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Product Details

  • Paperback: 336 pages
  • Publisher: W. W. Norton & Company (September 17, 2008)
  • Language: English
  • ISBN-10: 0393732436
  • ISBN-13: 978-0393732436
  • Product Dimensions: 10.1 x 1 x 10 inches
  • Shipping Weight: 3.2 pounds (View shipping rates and policies)
  • Average Customer Review: 4.4 out of 5 stars  See all reviews (16 customer reviews)
  • Amazon Best Sellers Rank: #338,949 in Books (See Top 100 in Books)

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Customer Reviews

Most Helpful Customer Reviews

44 of 48 people found the following review helpful By Richard Murdocco on March 18, 2007
Format: Hardcover
The Power Broker (another prominent work on Moses) is a product of the 1970s pessimism concerning the death of the city, saying that Moses helped bring about the downfall experienced in 1974 when the book was published. In Ballon's book, we have the experience that 30 years of hindsight provides, and the tone is radically different Ballon and other essayists provide a more modern insight to Moses and his achievements. Do not be fooled, this is not a coffee table book, but almost a text book for urban planners on the practices employed by Moses. The book was inspired by the museum exhibits going on currently in New York City concerning Moses and his works, and is an excellent supplement to them. If you are interested in NYC, public works, or Urban History- this is a must buy, and will become more important as time wears on.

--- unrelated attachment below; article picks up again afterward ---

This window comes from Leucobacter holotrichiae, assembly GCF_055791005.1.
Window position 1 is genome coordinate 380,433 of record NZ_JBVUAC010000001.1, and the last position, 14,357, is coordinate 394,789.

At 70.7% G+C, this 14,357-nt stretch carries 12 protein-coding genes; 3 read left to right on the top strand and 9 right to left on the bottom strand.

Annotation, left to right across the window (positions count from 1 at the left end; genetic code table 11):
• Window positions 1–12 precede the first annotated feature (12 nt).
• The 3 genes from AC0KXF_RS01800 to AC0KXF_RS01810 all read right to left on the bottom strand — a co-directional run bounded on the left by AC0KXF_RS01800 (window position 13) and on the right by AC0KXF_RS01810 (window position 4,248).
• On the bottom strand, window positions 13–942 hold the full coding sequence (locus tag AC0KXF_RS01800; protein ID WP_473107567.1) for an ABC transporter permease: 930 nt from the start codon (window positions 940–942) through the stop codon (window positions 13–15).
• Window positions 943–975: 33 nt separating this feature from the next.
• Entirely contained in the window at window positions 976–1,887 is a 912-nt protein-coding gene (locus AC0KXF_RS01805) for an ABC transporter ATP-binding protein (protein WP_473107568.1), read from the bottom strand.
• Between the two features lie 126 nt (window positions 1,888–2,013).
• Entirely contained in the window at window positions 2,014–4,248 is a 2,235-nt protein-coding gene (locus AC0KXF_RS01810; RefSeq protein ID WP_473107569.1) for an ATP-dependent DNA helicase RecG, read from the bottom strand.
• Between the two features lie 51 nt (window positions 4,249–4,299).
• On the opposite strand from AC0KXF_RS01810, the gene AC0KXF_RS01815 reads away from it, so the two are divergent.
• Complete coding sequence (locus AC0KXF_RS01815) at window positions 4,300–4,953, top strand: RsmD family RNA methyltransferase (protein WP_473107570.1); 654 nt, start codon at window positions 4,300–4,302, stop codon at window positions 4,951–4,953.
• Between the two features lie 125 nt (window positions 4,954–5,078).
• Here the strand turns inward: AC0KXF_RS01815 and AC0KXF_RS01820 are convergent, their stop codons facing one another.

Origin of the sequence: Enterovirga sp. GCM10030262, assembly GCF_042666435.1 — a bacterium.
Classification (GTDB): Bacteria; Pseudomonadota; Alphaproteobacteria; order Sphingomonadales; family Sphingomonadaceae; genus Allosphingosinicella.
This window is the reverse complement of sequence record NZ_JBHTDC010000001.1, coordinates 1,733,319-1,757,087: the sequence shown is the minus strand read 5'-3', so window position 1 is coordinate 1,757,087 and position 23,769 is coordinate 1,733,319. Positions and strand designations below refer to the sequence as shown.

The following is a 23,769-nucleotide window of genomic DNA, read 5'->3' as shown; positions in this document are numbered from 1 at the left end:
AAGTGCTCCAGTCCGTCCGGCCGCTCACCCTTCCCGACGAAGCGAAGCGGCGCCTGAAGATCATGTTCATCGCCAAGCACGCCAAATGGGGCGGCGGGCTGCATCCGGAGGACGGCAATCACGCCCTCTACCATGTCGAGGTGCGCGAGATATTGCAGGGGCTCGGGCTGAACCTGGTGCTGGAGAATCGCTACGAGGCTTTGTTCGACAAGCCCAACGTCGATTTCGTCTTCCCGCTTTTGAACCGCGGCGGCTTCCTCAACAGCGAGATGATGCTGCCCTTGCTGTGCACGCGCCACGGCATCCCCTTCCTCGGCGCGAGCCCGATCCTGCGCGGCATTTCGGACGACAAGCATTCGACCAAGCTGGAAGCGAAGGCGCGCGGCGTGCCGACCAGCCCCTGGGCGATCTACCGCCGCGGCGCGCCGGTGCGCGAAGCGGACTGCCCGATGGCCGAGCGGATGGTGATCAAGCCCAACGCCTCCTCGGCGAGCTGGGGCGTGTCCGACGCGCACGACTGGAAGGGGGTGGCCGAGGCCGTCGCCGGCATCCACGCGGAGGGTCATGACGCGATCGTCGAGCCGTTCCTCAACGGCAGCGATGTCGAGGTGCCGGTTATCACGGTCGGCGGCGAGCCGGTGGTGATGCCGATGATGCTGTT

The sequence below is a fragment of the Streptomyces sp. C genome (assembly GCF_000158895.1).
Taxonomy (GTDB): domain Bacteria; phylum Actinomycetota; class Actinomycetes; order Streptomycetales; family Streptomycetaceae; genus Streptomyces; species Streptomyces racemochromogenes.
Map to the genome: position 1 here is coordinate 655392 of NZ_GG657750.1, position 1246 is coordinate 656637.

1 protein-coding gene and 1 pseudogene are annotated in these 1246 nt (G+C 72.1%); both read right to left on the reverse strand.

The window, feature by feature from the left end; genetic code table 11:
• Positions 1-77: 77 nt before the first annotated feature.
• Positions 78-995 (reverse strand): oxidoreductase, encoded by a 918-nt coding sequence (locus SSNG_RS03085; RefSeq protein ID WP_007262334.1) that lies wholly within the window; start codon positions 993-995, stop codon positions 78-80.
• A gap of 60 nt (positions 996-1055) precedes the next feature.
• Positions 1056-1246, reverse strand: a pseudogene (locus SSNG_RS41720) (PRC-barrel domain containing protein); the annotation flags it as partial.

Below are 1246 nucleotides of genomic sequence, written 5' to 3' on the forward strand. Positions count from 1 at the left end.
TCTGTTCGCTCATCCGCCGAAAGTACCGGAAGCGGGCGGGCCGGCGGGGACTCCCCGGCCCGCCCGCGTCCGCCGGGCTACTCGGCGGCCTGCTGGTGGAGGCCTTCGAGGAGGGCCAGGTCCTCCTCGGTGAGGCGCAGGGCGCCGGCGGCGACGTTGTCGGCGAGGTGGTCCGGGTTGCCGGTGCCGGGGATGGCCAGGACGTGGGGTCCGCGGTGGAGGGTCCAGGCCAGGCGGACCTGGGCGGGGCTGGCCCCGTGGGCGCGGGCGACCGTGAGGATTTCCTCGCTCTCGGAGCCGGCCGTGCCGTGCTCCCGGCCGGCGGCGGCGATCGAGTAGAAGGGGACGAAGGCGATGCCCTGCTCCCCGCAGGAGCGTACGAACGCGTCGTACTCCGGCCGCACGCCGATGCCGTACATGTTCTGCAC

I also recommend The Power Broker and Moses' own book Public Works: A Dangerous Trade
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6 of 7 people found the following review helpful By J-Man on April 1, 2008
Format: Hardcover Verified Purchase
Unfortunately, the essays are a bit of a drudge, but the book itself is definitive, and as a life long NY City resident I must admit - absolutely dazzling. Its less about Robert Moses, more about his hand over projects that involved countless talented Americans. Learn about highways never built, public parks on the grandest of scales, and how to clear a city slum via Title 1. You thought you knew NY City, and perhaps were even sure Manhattan was all you would ever need to know. This book shows the sophisticated development of Brooklyn, Queens, Staten Island and The Bronx, as well as their more popular and over crowded, smaller brother. Simply amazing.